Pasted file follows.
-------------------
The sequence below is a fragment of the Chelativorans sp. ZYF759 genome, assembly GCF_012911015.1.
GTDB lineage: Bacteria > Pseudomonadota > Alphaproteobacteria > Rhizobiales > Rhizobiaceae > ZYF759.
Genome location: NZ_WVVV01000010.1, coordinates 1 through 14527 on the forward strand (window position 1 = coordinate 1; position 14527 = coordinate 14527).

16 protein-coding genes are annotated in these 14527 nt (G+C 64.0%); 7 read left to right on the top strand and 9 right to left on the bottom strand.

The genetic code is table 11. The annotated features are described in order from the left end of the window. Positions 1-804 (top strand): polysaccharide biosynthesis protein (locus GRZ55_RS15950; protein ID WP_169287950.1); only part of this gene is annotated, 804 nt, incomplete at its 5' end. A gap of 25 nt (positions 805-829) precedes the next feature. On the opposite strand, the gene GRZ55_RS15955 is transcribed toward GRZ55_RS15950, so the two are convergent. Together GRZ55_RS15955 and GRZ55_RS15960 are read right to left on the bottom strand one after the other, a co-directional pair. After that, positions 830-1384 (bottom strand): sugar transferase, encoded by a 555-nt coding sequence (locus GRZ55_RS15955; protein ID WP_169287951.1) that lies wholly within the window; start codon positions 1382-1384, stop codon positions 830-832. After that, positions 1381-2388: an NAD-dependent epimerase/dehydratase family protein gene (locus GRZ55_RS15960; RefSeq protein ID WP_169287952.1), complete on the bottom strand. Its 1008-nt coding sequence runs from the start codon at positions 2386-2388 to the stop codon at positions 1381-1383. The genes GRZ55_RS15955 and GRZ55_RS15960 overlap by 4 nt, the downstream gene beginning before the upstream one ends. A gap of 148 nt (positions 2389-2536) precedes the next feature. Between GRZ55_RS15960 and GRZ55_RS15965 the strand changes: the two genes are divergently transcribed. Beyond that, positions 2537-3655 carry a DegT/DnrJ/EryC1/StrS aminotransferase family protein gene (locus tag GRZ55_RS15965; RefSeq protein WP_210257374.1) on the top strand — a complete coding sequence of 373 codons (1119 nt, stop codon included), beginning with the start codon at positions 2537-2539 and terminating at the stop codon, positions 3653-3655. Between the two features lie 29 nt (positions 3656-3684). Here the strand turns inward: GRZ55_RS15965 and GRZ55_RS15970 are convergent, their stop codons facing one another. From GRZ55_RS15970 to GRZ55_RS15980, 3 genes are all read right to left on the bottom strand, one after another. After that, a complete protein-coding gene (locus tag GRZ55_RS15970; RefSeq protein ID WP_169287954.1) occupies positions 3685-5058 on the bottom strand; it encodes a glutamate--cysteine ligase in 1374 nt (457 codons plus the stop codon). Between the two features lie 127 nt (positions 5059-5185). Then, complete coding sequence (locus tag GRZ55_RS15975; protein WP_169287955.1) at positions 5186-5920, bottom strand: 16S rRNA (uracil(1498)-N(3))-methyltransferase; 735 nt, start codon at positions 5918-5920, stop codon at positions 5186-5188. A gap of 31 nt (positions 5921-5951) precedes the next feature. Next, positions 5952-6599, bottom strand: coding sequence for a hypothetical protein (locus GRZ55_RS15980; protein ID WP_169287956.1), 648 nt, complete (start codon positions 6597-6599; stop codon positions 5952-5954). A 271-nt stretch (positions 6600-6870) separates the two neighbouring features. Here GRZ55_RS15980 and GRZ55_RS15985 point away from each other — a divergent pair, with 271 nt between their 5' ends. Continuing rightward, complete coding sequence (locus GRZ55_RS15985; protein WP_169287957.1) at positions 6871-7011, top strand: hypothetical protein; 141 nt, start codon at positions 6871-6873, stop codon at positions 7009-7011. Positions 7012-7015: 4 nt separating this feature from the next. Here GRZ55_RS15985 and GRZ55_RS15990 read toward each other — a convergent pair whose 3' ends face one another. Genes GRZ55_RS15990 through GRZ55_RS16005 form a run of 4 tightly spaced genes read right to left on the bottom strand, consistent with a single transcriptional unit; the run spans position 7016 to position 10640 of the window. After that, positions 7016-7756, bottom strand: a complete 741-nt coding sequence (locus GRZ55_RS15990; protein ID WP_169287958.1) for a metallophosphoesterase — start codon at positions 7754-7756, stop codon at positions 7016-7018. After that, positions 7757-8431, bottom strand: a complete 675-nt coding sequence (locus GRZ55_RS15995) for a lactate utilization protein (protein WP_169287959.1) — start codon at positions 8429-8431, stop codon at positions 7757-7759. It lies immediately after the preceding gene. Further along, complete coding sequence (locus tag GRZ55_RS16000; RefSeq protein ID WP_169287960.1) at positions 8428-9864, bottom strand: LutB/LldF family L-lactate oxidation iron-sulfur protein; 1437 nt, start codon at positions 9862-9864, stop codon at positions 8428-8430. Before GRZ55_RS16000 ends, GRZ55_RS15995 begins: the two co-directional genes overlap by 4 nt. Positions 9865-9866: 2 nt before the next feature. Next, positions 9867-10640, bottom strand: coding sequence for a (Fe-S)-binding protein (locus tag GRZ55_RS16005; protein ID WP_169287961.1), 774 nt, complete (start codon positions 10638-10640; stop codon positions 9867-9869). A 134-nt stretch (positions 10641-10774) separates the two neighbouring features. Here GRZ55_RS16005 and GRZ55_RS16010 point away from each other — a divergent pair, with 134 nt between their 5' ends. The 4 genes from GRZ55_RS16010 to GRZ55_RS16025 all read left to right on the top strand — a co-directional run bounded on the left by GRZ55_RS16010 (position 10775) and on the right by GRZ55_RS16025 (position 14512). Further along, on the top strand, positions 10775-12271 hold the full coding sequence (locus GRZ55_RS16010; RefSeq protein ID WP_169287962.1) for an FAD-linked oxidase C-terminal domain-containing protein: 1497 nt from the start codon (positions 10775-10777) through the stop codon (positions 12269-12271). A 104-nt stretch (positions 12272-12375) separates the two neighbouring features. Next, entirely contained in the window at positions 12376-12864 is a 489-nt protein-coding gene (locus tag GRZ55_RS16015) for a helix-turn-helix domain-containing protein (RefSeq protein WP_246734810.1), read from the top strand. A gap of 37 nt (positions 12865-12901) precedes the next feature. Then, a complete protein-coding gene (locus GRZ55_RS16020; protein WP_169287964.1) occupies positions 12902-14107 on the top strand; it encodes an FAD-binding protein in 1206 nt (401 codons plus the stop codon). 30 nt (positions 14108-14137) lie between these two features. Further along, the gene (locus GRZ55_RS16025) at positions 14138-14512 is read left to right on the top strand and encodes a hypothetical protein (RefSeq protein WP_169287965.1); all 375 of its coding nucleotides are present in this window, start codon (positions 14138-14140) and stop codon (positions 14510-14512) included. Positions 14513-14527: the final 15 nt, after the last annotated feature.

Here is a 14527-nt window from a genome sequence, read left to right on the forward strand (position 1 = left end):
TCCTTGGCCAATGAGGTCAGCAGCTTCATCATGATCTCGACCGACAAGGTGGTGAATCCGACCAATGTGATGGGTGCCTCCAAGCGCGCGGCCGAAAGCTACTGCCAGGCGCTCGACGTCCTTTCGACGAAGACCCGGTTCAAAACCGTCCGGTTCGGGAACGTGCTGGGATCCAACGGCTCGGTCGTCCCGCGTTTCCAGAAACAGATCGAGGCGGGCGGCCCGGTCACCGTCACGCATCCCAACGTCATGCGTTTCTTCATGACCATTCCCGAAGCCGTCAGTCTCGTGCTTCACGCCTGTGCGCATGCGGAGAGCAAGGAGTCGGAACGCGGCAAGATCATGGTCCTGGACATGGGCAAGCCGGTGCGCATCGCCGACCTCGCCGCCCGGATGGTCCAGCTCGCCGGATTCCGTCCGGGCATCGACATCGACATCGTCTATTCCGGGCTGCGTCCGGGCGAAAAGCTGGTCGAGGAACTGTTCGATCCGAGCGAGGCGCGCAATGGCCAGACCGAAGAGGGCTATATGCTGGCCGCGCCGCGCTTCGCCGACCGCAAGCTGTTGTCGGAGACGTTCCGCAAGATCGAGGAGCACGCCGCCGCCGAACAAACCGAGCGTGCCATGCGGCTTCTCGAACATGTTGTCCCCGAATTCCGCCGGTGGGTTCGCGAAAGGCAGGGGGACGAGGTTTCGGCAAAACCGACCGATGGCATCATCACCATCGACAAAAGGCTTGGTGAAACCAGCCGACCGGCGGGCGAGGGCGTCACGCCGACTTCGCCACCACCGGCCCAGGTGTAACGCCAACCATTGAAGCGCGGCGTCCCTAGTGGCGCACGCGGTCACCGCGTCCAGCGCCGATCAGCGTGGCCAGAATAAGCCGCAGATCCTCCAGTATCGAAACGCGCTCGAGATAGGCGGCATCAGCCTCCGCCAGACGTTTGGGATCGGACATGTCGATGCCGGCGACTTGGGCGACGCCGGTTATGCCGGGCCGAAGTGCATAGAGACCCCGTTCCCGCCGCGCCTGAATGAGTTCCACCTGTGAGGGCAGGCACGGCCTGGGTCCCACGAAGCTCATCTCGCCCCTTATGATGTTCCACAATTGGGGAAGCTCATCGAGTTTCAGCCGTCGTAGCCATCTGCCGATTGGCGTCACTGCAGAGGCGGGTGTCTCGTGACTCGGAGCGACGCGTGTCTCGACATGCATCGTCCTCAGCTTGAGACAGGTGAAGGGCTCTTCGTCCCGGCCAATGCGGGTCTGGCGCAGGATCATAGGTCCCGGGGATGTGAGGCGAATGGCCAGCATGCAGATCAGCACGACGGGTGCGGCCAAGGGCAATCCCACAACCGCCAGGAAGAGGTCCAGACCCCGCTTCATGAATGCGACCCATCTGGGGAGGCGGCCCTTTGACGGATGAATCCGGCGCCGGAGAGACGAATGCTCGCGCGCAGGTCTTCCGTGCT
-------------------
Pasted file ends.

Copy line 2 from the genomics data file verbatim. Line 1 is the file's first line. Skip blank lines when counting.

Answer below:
GTDB lineage: Bacteria > Pseudomonadota > Alphaproteobacteria > Rhizobiales > Rhizobiaceae > ZYF759.